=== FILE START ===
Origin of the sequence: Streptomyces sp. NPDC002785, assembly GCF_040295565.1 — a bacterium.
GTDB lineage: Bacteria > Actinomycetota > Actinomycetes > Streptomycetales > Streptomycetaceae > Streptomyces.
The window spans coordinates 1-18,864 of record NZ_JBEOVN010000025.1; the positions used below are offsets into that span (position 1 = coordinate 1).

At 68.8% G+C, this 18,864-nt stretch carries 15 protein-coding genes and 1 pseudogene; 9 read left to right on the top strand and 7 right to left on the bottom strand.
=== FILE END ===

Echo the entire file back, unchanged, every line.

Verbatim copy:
Origin of the sequence: Streptomyces sp. NPDC002785, assembly GCF_040295565.1 — a bacterium.
GTDB lineage: Bacteria > Actinomycetota > Actinomycetes > Streptomycetales > Streptomycetaceae > Streptomyces.
The window spans coordinates 1-18,864 of record NZ_JBEOVN010000025.1; the positions used below are offsets into that span (position 1 = coordinate 1).

At 68.8% G+C, this 18,864-nt stretch carries 15 protein-coding genes and 1 pseudogene; 9 read left to right on the top strand and 7 right to left on the bottom strand.